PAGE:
The safety position may just be one of the most important positions on the defensive side of the football. Some of the best football players of all time come from the position. Think Ronnie Lott, Ed Reed, and Darren Woodson. These are just three players that have transformed defenses to elite caliber. Particularly with Rod Marinelli's defensive formation, the free safety position has so much importance.
It's more than just the range and field vision, it's about a combination of sure-tackling, reliability, and toughness in the box. In his rookie year last season, there were times where Jones was extremely impressive. There were also times where he looked lost in coverage, getting beat by bigger and stronger receiving options. But that was to be expected out of a guy who was making the transition from the University of Connecticut to the NFL. Nevertheless, Jones' pros outweighed his cons and the future looks extremely bright for the 2015 NFL Combine's biggest winner.
Coming into his second season in the NFL, Jones will jump from a nickel/dime cornerback (and part-time starter because of injuries) to an every-down starter at the safety position. And if you really think about, it's been awhile since the Cowboys have gotten a consistent presence at the position. The one player that comes to mind is Darren Woodson and he last fully played for the Cowboys in 2003. Woodson truly did it all for the Cowboys. He not only consistently blew up opposing receivers, but he would always cover opposing team's inside receivers.
As a free safety in today's NFL, Jones will not be asked to consistently make big hits, but there are a variety of things he will have to do to be successful. We saw at times in his rookie year that he can hold his own in the slot. There are some glitches in technique that Jones will need to improve upon, but in terms of what he will be asked to do on an every-down basis, Jones is exactly what the Cowboys need in the back-end of the secondary.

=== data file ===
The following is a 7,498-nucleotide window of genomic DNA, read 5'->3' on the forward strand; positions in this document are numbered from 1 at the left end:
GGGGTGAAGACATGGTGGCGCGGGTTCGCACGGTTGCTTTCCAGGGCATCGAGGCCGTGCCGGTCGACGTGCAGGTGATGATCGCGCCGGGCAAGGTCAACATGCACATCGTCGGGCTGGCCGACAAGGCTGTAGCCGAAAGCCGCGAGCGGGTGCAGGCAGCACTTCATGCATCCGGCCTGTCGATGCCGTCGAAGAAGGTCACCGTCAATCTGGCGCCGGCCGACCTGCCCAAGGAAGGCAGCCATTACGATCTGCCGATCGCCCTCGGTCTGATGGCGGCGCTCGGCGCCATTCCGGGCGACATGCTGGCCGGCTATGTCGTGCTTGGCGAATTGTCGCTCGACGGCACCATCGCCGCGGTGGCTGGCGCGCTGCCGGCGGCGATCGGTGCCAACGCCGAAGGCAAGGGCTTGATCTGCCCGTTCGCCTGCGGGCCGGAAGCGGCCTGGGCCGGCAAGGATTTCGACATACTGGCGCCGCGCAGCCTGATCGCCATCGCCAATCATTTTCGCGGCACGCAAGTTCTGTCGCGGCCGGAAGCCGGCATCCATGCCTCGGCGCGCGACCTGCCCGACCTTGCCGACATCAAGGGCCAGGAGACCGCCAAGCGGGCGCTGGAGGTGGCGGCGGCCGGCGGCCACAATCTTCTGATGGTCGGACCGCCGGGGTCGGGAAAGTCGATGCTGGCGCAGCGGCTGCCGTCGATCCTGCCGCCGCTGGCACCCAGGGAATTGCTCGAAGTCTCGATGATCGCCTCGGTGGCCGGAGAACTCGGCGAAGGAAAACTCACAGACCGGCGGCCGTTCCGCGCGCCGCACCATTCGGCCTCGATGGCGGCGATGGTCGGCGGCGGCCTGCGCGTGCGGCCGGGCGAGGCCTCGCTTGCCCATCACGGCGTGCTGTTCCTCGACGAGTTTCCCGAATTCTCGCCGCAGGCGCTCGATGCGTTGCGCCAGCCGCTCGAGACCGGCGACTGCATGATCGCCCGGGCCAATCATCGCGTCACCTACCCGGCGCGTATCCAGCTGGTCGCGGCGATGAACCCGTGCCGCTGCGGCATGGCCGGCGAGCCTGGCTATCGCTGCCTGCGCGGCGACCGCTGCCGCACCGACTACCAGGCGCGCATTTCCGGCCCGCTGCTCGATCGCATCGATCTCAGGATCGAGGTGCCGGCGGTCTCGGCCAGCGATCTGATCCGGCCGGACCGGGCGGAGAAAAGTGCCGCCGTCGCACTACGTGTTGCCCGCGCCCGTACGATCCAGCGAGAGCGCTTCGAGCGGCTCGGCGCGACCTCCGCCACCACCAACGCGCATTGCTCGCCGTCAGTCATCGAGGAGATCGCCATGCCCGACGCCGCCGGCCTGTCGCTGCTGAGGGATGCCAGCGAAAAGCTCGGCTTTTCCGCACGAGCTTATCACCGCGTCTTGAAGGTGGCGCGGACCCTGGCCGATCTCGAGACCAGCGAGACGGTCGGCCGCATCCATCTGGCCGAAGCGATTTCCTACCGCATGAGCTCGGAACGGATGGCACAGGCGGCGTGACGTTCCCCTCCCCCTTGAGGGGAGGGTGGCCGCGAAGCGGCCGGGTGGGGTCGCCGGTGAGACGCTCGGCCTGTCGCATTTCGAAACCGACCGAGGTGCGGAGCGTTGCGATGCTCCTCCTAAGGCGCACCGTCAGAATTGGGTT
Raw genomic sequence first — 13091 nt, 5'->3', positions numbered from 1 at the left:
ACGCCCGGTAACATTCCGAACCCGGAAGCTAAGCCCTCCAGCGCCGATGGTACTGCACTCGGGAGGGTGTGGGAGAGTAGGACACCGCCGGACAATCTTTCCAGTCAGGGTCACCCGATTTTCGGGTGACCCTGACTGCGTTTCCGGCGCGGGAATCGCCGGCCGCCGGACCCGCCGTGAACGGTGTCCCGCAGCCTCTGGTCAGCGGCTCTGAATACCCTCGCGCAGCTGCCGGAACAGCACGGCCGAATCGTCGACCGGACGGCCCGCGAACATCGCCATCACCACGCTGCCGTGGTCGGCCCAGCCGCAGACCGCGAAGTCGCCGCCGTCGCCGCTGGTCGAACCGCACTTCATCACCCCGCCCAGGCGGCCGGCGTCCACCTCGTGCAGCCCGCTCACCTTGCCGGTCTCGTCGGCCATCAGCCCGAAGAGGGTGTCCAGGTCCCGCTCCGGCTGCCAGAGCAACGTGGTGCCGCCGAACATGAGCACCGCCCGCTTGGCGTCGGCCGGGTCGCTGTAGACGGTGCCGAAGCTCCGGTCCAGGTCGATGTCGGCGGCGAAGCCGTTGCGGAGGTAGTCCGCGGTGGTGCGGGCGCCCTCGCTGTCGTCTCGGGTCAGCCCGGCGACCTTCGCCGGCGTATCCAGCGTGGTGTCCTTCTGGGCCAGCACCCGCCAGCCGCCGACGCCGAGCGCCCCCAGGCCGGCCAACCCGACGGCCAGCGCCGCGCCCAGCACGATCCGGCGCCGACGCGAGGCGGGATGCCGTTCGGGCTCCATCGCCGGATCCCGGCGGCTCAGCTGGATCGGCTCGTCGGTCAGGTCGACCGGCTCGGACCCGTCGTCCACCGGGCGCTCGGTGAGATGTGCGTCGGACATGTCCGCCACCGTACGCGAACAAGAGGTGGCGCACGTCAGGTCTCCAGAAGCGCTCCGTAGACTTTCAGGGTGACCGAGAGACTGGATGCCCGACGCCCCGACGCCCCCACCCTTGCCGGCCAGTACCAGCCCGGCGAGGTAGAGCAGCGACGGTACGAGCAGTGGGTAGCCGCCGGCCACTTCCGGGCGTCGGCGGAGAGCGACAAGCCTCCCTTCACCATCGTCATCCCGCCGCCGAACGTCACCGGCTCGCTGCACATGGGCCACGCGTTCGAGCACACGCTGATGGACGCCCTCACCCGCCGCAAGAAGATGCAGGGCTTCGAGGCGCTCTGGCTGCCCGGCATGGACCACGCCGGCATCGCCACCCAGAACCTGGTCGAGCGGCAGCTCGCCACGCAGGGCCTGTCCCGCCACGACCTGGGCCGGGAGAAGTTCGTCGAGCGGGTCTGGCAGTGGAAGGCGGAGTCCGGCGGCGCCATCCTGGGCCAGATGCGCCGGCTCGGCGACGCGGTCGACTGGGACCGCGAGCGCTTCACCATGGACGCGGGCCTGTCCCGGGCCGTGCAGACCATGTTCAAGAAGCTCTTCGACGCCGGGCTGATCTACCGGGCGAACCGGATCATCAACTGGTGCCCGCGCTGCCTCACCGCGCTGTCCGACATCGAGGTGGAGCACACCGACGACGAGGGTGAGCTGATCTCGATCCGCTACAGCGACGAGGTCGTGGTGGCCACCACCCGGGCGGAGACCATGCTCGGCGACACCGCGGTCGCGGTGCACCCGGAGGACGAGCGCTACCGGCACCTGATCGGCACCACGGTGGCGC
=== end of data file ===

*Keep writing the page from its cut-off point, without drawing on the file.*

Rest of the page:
For the longest time, the Cowboys have lacked range and a true ballhawk not only at the safety position, but also in the secondary as a whole. Jones doesn't have any career interceptions, but his athletic ability will allow him to become a playmaker on defense. Dallas' safety duo of the past two years has consisted of Barry Church and J.J. Wilcox and while each have put in decent performances at times, both are wildly inconsistent and have problems in coverage.
In fact, Church and Wilcox both have better makings in their careers as strong safeties rather than free safeties. So with Jones taking over the free safety position, it's going to be interesting to see who lines up next to him. There is also an option at the safety position in rookie Kavon Frazier, who's quite eerily similar to Church in terms of his tackling ability, but has a better pedigree in pass coverage.
With the Cowboys going through a youth movement, giving Jones the chance is going to be a move that could pay huge dividends for the Cowboys. Athleticism and SPARQ ratings continue to be a big evaluator in terms of how the Cowboys go about doing their homework in the draft. In the 2015 NFL Draft, there weren't a ton of players that finished with a higher SPARQ rating than Jones. After seeing how well Jones transitioned to the NFL, the Cowboys followed suit in the 2016 NFL Draft by drafting players with high testing scores in the SPARQ analytic.
There may be some growing pains, as he has never played this position, but Jones has all of the facets you look for in a free safety. He's an extremely intelligent player with a high football IQ and excels at covering space across the field. We haven't gotten a professional NFL sample size of his ball skills, but he did have seven interceptions and 16 pass deflections during his time at UConn. Regardless, Jones is the best option the Cowboys have had at the position in years and once he figures out the kinks in his game, he'll be a really nice component of this defense.